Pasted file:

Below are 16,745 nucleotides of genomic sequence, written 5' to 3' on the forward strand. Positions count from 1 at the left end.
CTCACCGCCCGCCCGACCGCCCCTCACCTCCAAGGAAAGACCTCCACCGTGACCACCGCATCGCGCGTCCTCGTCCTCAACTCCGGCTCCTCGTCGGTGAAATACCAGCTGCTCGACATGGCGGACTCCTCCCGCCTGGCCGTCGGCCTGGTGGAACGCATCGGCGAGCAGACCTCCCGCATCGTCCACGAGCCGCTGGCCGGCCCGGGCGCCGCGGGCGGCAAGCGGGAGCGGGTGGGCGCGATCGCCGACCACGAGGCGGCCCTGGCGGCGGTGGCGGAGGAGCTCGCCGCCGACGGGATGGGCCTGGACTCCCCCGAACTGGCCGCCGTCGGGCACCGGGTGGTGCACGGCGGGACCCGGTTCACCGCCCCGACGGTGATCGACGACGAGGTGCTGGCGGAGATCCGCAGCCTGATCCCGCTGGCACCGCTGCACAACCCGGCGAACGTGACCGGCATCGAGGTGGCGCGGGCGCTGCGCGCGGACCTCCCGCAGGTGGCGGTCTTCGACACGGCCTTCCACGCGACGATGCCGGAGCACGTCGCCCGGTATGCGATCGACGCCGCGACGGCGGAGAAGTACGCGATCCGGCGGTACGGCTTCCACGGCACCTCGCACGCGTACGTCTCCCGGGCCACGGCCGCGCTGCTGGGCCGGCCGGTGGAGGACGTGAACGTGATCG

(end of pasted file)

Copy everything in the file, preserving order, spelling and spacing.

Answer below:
Below are 16,745 nucleotides of genomic sequence, written 5' to 3' on the forward strand. Positions count from 1 at the left end.
CTCACCGCCCGCCCGACCGCCCCTCACCTCCAAGGAAAGACCTCCACCGTGACCACCGCATCGCGCGTCCTCGTCCTCAACTCCGGCTCCTCGTCGGTGAAATACCAGCTGCTCGACATGGCGGACTCCTCCCGCCTGGCCGTCGGCCTGGTGGAACGCATCGGCGAGCAGACCTCCCGCATCGTCCACGAGCCGCTGGCCGGCCCGGGCGCCGCGGGCGGCAAGCGGGAGCGGGTGGGCGCGATCGCCGACCACGAGGCGGCCCTGGCGGCGGTGGCGGAGGAGCTCGCCGCCGACGGGATGGGCCTGGACTCCCCCGAACTGGCCGCCGTCGGGCACCGGGTGGTGCACGGCGGGACCCGGTTCACCGCCCCGACGGTGATCGACGACGAGGTGCTGGCGGAGATCCGCAGCCTGATCCCGCTGGCACCGCTGCACAACCCGGCGAACGTGACCGGCATCGAGGTGGCGCGGGCGCTGCGCGCGGACCTCCCGCAGGTGGCGGTCTTCGACACGGCCTTCCACGCGACGATGCCGGAGCACGTCGCCCGGTATGCGATCGACGCCGCGACGGCGGAGAAGTACGCGATCCGGCGGTACGGCTTCCACGGCACCTCGCACGCGTACGTCTCCCGGGCCACGGCCGCGCTGCTGGGCCGGCCGGTGGAGGACGTGAACGTGATCG